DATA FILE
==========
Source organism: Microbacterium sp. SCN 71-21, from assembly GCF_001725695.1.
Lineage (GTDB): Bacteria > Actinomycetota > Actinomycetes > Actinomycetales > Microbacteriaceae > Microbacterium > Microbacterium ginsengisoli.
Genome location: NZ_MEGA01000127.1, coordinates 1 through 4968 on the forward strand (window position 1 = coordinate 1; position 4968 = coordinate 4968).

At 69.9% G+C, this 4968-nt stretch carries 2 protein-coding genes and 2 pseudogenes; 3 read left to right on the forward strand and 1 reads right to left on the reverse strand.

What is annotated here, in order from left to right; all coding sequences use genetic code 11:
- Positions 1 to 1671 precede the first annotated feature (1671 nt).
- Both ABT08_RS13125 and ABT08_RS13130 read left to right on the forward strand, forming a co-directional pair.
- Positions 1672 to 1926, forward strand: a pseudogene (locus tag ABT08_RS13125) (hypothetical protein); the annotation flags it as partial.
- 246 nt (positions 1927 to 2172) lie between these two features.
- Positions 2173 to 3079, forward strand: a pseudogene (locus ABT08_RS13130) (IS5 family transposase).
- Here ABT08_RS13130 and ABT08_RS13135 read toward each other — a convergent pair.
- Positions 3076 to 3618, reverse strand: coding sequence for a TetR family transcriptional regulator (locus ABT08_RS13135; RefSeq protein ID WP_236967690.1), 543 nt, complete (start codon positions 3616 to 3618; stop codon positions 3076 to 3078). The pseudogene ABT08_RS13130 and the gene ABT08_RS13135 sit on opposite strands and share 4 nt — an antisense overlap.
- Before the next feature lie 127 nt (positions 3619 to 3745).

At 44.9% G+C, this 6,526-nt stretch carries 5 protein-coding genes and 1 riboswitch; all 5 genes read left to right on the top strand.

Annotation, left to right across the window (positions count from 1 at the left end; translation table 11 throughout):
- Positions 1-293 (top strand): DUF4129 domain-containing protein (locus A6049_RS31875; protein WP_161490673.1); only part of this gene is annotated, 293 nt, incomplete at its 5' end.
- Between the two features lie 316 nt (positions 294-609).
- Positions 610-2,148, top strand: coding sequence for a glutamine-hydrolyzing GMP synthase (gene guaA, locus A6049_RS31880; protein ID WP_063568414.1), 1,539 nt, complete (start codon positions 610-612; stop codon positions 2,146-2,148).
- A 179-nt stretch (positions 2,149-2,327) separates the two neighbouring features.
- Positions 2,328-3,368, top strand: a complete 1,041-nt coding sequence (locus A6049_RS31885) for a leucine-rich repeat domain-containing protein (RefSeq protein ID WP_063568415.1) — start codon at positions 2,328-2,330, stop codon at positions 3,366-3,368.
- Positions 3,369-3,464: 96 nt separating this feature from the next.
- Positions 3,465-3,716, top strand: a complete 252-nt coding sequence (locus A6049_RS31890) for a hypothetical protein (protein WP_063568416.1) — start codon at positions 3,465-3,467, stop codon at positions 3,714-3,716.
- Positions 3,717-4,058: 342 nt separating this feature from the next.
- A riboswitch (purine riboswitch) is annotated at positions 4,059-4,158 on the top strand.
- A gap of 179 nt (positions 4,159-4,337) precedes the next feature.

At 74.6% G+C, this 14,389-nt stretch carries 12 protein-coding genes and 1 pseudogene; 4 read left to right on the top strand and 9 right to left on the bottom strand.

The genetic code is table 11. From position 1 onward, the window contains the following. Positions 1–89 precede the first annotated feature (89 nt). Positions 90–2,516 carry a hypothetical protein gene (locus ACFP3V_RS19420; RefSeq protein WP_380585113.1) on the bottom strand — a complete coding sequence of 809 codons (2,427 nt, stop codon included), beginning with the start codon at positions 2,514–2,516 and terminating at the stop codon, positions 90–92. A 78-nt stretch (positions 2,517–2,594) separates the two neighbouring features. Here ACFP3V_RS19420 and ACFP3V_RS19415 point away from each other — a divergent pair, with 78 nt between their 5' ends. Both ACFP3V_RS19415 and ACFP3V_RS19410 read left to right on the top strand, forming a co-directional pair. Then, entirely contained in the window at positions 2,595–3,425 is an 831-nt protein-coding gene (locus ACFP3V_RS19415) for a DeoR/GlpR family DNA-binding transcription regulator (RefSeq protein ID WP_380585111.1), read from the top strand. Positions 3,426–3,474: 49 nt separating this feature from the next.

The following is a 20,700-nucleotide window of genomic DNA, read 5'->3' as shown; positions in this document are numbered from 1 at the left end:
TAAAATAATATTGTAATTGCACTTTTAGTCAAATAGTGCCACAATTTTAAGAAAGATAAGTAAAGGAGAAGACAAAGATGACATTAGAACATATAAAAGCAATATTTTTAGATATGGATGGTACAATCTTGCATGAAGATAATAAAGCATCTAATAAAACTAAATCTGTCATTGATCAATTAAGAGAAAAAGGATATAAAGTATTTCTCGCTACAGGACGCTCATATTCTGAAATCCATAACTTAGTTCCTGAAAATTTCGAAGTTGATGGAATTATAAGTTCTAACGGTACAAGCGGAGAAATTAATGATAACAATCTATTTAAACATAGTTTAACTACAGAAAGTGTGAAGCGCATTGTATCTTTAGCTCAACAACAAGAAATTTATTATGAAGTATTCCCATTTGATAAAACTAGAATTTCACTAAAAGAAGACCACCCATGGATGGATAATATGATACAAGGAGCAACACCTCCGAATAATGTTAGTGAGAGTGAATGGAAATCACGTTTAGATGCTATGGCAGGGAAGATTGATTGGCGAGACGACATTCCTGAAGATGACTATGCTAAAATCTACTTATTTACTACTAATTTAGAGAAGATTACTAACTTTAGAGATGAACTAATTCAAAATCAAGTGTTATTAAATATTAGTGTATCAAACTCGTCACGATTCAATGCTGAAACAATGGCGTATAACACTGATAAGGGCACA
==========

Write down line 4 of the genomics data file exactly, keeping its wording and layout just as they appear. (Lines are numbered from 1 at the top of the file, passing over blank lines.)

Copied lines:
At 69.9% G+C, this 4968-nt stretch carries 2 protein-coding genes and 2 pseudogenes; 3 read left to right on the forward strand and 1 reads right to left on the reverse strand.